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Dozens of cholesterol genes found

Thursday August 5th, 2010

An international study has uncovered 95 genetic variants that could help scientists fight heart disease, it was announced today.

Researchers from 17 countries examined genetic information from more than 100,000 people, collated from 46 previous studies.

They found 95 areas of genes – 59 of which were previously unknown – significantly associated with blood lipid levels, such as cholesterol and triglycerides.

Of the 95 examined, a site on chromosome 1 was associated strongly with variations in the serum levels of low-density lipoprotein cholesterol (LDL-C), the so-called "bad cholesterol."

The report, in the journal Nature, has been welcomed by Professor Weissberg, medical director at the British Heart Foundation.

“We’ve known for a long time that having high levels of harmful LDL cholesterol in the blood can lead to heart disease. That’s why medicines that lower cholesterol, such as statins, are so effective at preventing heart attacks,” he said.

“A great deal more research is needed to understand precisely what these genes do and how they interact.

“Although this is just a first step down a long road the good news is that the more we understand about cholesterol regulation, the more likely it is that new drugs will be developed to prevent heart disease.”

A second report in Nature, which examines one of the common variants in the first report, has revealed not only the involvement of an unexpected genetic pathway in lipid metabolism but also a blueprint for unravelling biological connections between lipid levels and coronary heart disease.

Dr Sekar Kathiresan, director of Preventive Cardiology at Massachusetts General Hospital (MGH) and co-senior author on both papers, said: “Although blood concentrations of cholesterol and triglycerides have long been known as risk factors for cardiovascular disease, the extent to which genetics contributes to those concentrations and just how alterations in the underlying genes leads to the development of disease has been incredibly difficult to piece together."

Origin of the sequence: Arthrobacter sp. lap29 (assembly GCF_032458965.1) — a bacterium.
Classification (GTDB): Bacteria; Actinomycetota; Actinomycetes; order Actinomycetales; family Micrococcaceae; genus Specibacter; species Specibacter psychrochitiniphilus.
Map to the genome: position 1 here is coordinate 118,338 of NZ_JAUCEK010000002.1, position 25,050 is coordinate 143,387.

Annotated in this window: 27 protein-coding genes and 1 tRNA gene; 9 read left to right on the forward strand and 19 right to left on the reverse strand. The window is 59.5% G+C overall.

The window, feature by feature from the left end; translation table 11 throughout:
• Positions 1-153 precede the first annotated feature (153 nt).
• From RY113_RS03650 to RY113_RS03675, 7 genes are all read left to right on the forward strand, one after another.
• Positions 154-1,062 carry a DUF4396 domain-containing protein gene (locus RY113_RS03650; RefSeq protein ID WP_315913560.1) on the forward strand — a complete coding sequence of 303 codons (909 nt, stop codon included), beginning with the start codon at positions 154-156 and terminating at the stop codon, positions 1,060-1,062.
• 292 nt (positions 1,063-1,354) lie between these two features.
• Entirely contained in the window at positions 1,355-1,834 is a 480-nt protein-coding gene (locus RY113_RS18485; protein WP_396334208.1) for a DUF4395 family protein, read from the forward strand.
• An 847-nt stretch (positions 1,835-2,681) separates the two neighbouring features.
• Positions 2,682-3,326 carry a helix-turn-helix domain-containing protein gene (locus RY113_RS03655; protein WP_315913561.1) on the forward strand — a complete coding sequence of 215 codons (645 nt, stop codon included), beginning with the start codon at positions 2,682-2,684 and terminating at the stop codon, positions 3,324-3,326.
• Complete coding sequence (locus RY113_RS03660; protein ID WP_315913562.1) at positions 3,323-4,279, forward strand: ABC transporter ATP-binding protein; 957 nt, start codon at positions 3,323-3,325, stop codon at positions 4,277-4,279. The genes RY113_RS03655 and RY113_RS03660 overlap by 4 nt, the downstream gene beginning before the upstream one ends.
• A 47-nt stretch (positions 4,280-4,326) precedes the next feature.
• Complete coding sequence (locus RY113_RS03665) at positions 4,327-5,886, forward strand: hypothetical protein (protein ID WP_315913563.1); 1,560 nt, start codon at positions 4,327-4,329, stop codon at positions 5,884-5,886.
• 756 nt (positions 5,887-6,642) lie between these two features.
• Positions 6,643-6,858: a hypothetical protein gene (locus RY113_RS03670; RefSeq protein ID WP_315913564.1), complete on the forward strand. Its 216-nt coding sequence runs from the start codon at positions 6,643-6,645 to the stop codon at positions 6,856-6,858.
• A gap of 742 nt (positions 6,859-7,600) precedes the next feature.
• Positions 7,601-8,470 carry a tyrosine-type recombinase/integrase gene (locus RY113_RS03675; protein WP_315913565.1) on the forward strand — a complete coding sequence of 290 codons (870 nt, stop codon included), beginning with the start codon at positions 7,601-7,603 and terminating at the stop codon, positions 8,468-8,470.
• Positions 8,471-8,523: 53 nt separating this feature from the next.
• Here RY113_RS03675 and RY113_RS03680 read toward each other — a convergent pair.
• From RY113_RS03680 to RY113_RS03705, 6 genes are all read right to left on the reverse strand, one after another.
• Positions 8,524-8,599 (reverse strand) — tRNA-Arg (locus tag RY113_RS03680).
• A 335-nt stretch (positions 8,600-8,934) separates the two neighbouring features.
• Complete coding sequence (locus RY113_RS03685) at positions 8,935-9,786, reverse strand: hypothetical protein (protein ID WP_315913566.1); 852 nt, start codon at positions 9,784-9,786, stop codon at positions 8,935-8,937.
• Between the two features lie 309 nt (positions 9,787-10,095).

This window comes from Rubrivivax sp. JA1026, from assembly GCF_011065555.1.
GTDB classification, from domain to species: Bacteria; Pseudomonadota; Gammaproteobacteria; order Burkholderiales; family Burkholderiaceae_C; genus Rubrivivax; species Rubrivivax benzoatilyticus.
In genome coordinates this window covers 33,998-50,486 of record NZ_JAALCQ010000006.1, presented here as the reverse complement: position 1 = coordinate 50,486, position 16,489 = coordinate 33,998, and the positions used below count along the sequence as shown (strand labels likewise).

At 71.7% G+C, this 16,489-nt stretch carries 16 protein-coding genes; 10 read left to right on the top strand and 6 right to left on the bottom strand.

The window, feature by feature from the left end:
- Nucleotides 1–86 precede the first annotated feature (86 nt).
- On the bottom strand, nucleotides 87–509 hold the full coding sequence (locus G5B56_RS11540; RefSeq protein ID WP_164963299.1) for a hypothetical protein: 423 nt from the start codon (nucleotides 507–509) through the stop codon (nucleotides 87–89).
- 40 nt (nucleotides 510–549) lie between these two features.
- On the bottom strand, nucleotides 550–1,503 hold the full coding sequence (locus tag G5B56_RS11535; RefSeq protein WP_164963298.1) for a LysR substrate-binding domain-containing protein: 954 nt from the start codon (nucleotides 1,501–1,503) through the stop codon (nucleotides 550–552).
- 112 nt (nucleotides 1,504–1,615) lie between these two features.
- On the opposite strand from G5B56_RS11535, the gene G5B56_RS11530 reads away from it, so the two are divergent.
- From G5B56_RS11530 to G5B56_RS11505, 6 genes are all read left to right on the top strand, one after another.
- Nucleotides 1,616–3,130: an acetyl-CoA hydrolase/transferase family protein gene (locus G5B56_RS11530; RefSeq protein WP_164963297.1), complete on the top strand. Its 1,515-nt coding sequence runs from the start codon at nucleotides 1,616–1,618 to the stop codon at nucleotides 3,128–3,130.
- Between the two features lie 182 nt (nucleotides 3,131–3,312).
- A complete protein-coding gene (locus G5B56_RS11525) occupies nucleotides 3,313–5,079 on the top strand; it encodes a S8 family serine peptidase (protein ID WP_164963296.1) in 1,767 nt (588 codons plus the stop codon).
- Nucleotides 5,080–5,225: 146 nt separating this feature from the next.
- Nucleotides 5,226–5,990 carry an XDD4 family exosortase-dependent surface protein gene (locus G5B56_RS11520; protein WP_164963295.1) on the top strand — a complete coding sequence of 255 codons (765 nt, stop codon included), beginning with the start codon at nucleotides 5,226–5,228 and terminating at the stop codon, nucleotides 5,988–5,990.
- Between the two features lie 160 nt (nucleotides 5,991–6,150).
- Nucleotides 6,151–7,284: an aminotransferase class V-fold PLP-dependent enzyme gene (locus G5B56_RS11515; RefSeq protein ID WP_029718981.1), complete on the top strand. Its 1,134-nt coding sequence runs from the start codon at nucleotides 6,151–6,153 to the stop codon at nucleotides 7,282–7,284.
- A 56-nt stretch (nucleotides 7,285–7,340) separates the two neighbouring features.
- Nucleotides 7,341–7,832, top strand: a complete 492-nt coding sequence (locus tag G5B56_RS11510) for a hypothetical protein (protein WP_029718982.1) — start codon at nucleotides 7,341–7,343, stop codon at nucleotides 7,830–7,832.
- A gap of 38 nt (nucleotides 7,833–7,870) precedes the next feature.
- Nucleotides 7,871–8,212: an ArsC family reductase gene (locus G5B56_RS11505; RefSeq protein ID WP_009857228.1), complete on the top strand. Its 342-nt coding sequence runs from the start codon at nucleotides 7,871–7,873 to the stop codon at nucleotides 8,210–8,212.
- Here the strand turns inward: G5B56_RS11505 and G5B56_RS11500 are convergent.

* Women with breast cancer could get gene therapy to prevent the disease returning, researchers revealed yesterday.

Scientists at Oxford University have found a gene linked to disease recurrence, it was announced.

The gene, known as POLQ, is linked to an eight times increase in the risk of breast cancer recurring, according to the findings, reported in the journal OncoTarget.

The findings come from studying the details of more than 1,000 women with breast cancer from Britain, the Netherlands and Sweden.

Professor Gillies McKenna, director of the Gray Institute, Oxford University, said: "This is important research which provides evidence that POLQ may be a very appealing target for drug development.

"As POLQ is not switched on by most healthy tissues it is possible that if drugs could be developed to block this gene, they would make tumours more responsive to treatments such as radiotherapy and chemotherapy but not increase the side effects caused to healthy cells.

"Drugs that block POLQ may be able to reverse the very poor survival associated with over production of this gene."

Dr Lesley Walker, of Cancer Research UK, which helped fund the research, said: "Fundamental scientific research like this to examine the genetic causes for breast cancer provides us with the foundations to develop new exciting drugs to beat this disease and increase survival in the future."

Biological, Clinical, and Population Relevance of 95 Loci for Blood Lipids. Nature August 4 2010

Overexpression of POLQ Confers a Poor Prognosis in Early Breast Cancer Patients. Geoff S Higginset al. OncoTargets August 2010

Tags: Cancer | Diet & Food | Genetics | Heart Health | UK News | Womenís Health & Gynaecology | World Health

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